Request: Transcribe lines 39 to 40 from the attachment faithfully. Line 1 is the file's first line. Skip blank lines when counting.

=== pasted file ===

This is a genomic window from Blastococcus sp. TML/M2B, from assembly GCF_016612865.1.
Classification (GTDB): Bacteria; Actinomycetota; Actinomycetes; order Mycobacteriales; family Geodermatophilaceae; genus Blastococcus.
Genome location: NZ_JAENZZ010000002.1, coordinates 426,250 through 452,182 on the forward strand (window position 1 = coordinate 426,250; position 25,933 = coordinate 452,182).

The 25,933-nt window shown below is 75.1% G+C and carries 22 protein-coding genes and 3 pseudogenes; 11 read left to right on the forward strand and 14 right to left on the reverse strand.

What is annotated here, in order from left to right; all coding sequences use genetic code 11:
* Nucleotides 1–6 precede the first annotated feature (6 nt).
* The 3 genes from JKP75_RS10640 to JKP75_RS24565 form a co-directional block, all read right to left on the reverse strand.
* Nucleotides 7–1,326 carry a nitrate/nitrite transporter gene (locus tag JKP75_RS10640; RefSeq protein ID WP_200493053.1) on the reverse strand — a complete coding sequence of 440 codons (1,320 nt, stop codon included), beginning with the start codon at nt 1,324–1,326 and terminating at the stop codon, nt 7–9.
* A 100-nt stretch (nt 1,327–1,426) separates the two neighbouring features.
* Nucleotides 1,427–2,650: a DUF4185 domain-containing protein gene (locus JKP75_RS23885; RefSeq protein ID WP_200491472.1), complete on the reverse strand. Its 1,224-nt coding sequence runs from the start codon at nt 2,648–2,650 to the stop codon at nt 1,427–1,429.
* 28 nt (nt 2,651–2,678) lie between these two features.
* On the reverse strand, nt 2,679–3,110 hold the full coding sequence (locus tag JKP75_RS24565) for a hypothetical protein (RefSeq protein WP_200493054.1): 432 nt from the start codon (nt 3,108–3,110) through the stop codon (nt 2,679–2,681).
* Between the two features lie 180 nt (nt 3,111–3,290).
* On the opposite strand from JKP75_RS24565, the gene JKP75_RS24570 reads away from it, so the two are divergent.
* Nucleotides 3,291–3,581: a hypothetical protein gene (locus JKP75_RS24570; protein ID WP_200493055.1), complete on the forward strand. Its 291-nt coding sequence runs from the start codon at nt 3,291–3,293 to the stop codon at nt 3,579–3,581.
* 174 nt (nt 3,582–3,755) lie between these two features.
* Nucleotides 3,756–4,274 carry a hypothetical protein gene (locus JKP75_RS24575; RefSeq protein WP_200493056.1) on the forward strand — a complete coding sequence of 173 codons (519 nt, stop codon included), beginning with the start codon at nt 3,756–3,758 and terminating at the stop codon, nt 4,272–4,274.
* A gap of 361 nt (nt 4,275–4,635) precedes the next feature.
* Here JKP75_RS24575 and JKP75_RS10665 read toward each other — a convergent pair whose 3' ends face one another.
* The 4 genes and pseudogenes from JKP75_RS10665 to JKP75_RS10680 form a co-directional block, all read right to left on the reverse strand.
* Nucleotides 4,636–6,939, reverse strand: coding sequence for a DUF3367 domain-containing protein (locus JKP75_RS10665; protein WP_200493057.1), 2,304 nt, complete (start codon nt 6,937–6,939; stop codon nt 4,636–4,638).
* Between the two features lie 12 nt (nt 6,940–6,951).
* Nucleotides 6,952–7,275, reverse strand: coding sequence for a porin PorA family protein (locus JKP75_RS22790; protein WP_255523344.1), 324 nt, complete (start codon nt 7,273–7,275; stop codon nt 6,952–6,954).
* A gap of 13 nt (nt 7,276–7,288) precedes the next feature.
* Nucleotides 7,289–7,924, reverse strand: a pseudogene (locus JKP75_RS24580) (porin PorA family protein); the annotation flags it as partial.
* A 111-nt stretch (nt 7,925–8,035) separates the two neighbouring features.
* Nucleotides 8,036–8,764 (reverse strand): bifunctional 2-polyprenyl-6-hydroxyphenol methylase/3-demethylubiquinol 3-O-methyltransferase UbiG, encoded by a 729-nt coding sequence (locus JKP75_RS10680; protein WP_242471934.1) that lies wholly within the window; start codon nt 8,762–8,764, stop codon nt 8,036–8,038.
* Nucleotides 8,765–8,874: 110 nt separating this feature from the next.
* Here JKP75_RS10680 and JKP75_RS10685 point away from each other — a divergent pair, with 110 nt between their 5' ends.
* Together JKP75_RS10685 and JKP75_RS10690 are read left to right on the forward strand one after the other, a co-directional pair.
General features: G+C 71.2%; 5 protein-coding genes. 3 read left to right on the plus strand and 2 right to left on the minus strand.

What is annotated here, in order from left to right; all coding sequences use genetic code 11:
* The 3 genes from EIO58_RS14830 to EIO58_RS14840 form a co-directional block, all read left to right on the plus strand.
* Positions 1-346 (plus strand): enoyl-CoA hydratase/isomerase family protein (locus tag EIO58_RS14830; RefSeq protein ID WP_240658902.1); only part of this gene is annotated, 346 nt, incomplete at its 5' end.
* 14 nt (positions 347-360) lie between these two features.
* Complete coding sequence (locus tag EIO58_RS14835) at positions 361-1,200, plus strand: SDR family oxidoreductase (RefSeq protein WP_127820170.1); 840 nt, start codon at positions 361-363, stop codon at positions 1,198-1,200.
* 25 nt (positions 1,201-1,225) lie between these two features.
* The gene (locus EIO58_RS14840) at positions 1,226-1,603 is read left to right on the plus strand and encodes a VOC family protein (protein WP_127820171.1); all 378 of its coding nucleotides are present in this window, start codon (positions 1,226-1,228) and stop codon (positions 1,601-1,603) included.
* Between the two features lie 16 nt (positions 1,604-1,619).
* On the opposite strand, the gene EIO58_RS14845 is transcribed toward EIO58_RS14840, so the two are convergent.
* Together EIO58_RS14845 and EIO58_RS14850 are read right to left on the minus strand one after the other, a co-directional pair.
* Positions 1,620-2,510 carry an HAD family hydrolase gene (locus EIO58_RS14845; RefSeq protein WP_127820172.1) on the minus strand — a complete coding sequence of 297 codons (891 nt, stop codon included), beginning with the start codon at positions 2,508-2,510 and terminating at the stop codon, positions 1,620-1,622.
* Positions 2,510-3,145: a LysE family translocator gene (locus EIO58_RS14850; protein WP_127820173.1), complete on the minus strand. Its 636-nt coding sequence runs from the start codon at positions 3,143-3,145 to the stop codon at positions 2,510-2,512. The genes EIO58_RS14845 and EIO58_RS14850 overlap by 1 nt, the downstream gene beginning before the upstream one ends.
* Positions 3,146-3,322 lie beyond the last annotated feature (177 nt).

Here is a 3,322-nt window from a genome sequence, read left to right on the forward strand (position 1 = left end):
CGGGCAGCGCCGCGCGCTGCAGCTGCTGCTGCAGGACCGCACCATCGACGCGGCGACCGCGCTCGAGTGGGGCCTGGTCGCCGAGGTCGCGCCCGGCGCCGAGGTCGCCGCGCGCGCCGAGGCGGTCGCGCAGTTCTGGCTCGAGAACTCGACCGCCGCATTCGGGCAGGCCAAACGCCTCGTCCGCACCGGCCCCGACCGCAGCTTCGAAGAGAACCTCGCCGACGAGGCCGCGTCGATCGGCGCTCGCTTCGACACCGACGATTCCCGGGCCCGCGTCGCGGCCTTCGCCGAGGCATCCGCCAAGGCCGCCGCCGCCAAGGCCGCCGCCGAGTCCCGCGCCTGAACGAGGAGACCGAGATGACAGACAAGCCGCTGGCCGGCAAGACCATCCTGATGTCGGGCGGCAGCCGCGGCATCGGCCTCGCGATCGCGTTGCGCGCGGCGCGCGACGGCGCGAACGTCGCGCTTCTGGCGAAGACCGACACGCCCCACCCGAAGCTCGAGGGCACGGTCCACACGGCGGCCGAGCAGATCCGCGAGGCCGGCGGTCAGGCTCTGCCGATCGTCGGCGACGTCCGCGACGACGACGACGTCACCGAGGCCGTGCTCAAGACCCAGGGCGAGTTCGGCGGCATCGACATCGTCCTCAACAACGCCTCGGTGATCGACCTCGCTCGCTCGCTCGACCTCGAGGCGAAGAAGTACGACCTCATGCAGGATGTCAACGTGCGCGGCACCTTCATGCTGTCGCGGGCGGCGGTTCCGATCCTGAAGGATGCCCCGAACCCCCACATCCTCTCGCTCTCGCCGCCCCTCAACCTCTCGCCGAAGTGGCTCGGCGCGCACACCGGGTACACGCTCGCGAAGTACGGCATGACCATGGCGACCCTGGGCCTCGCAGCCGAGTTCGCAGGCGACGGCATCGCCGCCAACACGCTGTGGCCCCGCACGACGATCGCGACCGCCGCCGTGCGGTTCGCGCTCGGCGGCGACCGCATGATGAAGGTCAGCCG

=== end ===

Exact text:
* Between the two features lie 16 nt (positions 1,604-1,619).
* On the opposite strand, the gene EIO58_RS14845 is transcribed toward EIO58_RS14840, so the two are convergent.